India and Russia are natural partners for energy collaboration. India imports 85% of its oil while Russia is one of the largest exporters. An expanded bilateral investment strategy, especially in liquefied natural gas can help Russia access new markets and India meet its energy requirements. This mutually beneficial collaboration can re-affirm trust between the two countries, amidst complex geopolitical realities.
On November 29, 2021, the think tank world lost a star and a champion: James G. McGann, the creator and editor of the famous Go To Think Tank Index and director of the Think Tank and Civil Societies Programme at the University Read more
The upcoming Summit for Democracy hosted by U.S. President Biden, has high expectations from him. With trust in the U.S. having suffered badly, it remains to be seen how much confidence the democracies at the summit will have in American efforts at restoration of world leadership.
On November 26, the first flight took off from Kushinagar Airport in Uttar Pradesh, set up to help Buddhist pilgrims reach the Mahaparinirvana Temple, where Lord Buddha attained nirvana. Promoting India's Buddhist legacy can lead New Delhi's effort to revive diplomacy between the SCO's eight member nations.
While several Bay of Bengal countries are rich in hydropower and thermal electricity generation, others are net energy importers with large markets. India can lead creative energy projects with its eastern neighbours, supported by regional and international institutions.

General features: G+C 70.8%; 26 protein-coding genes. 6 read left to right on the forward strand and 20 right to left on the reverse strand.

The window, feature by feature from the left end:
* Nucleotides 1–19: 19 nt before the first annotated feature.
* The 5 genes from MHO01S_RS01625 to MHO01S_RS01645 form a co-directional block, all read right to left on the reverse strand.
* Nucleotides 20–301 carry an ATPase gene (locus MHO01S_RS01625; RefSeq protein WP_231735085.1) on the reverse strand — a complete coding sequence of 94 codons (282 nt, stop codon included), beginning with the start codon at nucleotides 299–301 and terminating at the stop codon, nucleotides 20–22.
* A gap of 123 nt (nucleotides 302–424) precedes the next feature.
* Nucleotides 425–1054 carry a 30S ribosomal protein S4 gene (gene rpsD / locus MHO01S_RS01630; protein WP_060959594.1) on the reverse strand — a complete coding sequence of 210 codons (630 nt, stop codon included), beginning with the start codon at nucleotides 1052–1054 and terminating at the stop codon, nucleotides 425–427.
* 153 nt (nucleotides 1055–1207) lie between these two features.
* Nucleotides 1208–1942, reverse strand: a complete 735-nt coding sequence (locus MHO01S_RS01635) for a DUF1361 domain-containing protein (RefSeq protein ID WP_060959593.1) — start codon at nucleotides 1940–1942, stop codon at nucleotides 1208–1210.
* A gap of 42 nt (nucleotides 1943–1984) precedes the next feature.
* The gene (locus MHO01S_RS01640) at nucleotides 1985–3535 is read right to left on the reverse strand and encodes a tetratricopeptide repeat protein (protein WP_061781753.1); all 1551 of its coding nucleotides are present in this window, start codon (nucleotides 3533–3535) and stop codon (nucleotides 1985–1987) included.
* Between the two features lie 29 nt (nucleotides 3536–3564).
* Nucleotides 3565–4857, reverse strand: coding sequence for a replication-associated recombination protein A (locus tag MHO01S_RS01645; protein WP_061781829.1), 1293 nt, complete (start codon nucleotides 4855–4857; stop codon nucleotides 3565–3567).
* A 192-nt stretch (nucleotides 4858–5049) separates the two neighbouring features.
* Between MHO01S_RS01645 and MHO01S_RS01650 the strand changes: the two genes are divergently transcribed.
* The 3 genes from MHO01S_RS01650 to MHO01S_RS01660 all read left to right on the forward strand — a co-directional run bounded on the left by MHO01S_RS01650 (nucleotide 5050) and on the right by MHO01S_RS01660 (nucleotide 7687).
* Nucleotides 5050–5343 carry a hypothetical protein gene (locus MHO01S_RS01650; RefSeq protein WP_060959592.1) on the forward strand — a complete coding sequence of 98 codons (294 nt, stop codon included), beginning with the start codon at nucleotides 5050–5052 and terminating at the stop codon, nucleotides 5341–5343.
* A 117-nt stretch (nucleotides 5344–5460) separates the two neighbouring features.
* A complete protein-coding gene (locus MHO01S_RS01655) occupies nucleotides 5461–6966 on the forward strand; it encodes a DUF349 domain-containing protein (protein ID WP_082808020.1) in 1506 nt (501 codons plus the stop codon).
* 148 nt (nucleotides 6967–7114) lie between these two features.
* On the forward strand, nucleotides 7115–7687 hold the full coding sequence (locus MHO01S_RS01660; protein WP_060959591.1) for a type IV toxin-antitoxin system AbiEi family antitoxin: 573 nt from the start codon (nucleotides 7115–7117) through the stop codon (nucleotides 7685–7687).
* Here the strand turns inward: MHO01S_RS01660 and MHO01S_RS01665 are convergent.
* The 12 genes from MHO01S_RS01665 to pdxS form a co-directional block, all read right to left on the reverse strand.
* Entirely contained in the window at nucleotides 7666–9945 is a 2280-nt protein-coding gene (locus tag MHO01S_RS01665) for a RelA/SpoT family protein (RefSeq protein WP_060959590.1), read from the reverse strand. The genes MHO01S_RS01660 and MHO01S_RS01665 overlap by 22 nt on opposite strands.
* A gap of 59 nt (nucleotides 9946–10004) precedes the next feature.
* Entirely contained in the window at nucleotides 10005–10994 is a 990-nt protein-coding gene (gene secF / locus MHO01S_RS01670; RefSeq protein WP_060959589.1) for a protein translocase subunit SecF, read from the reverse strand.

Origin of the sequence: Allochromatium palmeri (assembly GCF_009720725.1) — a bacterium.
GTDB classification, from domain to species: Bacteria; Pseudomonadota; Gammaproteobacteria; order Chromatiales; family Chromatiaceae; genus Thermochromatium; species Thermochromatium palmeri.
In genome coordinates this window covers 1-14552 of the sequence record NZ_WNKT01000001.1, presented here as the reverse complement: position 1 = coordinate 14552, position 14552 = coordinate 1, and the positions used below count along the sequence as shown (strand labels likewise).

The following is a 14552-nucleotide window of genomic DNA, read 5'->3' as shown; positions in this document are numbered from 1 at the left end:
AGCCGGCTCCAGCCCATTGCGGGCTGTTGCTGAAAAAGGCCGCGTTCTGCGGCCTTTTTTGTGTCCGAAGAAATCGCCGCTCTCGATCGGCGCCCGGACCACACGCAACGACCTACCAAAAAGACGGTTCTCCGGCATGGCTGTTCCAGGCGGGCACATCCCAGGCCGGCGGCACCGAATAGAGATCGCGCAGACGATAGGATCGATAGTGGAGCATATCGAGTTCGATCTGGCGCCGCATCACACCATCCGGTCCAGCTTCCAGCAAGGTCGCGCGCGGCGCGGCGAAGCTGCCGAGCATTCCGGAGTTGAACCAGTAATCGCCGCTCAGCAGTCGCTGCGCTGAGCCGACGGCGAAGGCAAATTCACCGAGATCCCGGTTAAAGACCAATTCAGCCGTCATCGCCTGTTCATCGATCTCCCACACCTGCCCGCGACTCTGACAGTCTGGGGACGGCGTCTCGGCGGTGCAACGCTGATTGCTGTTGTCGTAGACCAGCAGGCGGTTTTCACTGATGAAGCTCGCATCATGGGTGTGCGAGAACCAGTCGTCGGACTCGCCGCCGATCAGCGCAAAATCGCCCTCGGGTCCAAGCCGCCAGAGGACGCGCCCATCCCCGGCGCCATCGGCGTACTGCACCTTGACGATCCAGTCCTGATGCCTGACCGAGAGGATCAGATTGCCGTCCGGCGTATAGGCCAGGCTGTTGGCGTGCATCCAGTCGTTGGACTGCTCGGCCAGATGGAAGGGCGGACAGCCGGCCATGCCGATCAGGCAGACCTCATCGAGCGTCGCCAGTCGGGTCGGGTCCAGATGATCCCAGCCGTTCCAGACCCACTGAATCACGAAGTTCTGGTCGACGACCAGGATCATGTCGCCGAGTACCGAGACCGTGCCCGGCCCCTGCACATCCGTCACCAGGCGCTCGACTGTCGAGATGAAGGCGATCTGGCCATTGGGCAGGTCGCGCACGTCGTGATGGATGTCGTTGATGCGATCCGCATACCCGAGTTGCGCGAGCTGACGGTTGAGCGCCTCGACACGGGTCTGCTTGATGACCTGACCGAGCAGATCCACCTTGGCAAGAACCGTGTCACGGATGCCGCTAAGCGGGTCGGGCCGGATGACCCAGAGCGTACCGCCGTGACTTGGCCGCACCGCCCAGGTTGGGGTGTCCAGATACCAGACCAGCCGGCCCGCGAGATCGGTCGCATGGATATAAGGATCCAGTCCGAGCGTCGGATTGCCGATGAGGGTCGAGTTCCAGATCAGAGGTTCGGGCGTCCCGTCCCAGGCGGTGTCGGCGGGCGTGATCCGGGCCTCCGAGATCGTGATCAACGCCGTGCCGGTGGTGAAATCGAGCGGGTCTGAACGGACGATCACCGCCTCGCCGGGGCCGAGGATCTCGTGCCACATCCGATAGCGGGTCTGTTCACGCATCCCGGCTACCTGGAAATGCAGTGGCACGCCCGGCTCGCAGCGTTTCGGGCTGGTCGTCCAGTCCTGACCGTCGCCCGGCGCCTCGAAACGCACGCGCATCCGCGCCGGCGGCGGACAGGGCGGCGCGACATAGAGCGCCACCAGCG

The new Omicron variant of COVID-19 has caused concern across the globe, especially in Africa. India has shown solidarity with the continent, extending supplies of Made in India vaccines, drugs and medical equipment. Despite some setbacks, there is vast potential for Indo-African collaboration based on strategic advantages and mutual goals.
The news of the EU's much-awaited Indo-Pacific strategy was overshadowed by the Australia-UK-U.S. military alliance, AUKUS. Eight weeks later, tempers are cooling off as the U.S and EU signed agreements at COP26. So, are transatlantic good times back on track? Has AUKUS put a permanent spanner in the wheel of the EU’s Indo-Pacific outreach?
On November 15, the presidents of the U.S and China met for the first time since Joe Biden was sworn in earlier this year. The main purpose was for the two heads of state to get to know each other and establish a line of communication. If this is Cold War 2.0, with similarities to, as well as differences, from Cold War 1.0, then what the Biden administration has in mind is something akin to détente, with some scope for cooperation, especially on climate change.
The Bay of Bengal is gaining relevance as a significant sub-region within the Indo-Pacific. Despite its importance to regional security, there is inadequate financial, physical, and energy connectivity. India must use its strategic and political pre-eminence and influence in the sub-region to pursue deeper connectivity with Bangladesh, Myanmar, Thailand, Nepal, and Sri Lanka and to block China's growing influence.
After successfully developing Dubai and Abu Dhabi as aerotropoli or cities around an aviation hub the United Arab Emirates aims to become an astropolis, a hub of space tourism and human spaceflight. There is ample scope for UAE to cooperate on this with India, which is also its comprehensive strategic partner.